Providing suitable duties
Following a workplace injury, the aim of rehabilitation is to return
your injured worker to suitable duties as early as possible. This is
to facilitate full recovery from the injury and reduce the effects
of disability. Providing suitable duties wherever possible is a key
component of this.
Developing a Return to Work Program (RTW Program)
Your RTW Program:
TIP: WorkCover NSW has
◗ Documents your policies and procedures for managing workers
developed a standard RTW
who suffer work-related injuries or illnesses. Program that can be used and
◗ Demonstrates your commitment to assisting injured workers with adapted by most small employers.
accessing necessary treatment and rehabilitation. Some entities are exempt from
developing a RTW Program so
◗ Outlines the steps to take to achieve a safe, timely and durable whilst visiting the website, see if
return to work. this condition applies to you.
It must be:
◗ Established in accordance with the regulations, and must:
- Comply with WorkCover guidelines.
- Be developed in consultation with your employees and any
industrial union representing your workers.
- Be in writing and displayed or notified at your workplace(s).
- Be provided to any worker on request.
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Your oBligations continued
A standard RTW Program should include:
Your commitment to: evident that they are unlikely to resume their
◗ Preventing injury and illness by providing a safe normal duties, or cannot do so without changes
and healthy working environment. to the workplace or work practices.
◗ Participating in the development of an Injury ◗ You will nominate preferred WorkCover
Management Plan (IMP) and ensuring that injury accredited rehabilitation providers. (CGU can
management commences as soon as possible after assist you.)
an injury. ◗ You will arrange for the injured worker’s return
◗ Supporting the injured worker and ensuring that to work, subject to medical and rehabilitation
early return to work is a normal expectation. provider advice.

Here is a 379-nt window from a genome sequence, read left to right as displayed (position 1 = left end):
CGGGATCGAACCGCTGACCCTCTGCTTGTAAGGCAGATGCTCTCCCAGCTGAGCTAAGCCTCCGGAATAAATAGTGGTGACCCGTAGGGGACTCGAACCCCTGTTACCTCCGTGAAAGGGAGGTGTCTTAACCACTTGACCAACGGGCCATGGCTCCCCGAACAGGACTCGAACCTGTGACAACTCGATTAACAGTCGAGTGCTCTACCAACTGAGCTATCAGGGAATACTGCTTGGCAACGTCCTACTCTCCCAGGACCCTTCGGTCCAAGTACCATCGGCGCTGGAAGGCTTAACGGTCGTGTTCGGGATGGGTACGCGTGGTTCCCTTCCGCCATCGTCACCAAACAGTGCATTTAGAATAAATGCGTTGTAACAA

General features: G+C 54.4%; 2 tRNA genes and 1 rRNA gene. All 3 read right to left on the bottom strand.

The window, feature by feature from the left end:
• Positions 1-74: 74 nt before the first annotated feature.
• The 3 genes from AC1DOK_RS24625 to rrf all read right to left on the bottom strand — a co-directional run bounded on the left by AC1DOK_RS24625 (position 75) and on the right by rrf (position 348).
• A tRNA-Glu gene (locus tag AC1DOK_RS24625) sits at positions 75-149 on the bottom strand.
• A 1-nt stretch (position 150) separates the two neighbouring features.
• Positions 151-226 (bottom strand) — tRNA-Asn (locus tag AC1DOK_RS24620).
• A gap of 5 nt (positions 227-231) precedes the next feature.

◗ Providing suitable duties for an injured worker as 4. Suitable duties
soon as possible. ◗ When the injured worker, according to medical
◗ Ensuring injured workers (and their advice, is capable of returning to work, you will
representatives) are aware of their rights and develop an individual RTW Plan.
responsibilities – including the right to choose ◗ You will undertake to provide suitable duties
their own doctor and an accredited rehabilitation that are consistent with medical advice
provider, and the responsibility to provide accurate and that are meaningful, productive and
information about the injury and its cause. appropriate for the injured worker’s physical
◗ Consulting with workers and, where applicable, and psychological condition. Depending on
unions to ensure the RTW Program operates as individual circumstances, suitable duties may
smoothly as possible. be:
◗ Maintaining confidentiality of injured worker - the same job modified slightly or for less
◗ Not dismissing a worker as a result of a work- - duties at a different site
related injury within six (6) months of he or she - different duties
sustaining an injury. - training opportunities
5. Dispute resolution
Your procedures regarding: ◗ If disagreements about the RTW Plan or
1. Notification of Injuries suitable duties arise, you will work together
◗ All injuries must be notified to the supervisor as with the injured worker and any union
soon as possible. representing them to try and resolve the
◗ All injuries will be recorded in the Register of dispute.
Injuries. ◗ If you are unable to resolve the dispute, you
◗ CGU is notified of any injury within 48 hours. will involve CGU, an accredited rehabilitation
2. Recovery provider, the NTD or an Injury Management
◗ You will ensure the injured worker receives Consultant.
appropriate first aid and/or medical treatment 6. Contacts for assistance:
as soon as possible. ◗ Workplace contact for RTW Program.
◗ The injured worker must nominate a treating ◗ CGU Workers Compensation.
doctor who will be responsible for the medical ◗ WorkCover Claims Assistance Service on 13 10 50.
management of the injury and assist in ◗ Workers Compensation Commission
planning return to work. www.wcc.nsw.gov.au.
3. Return to Work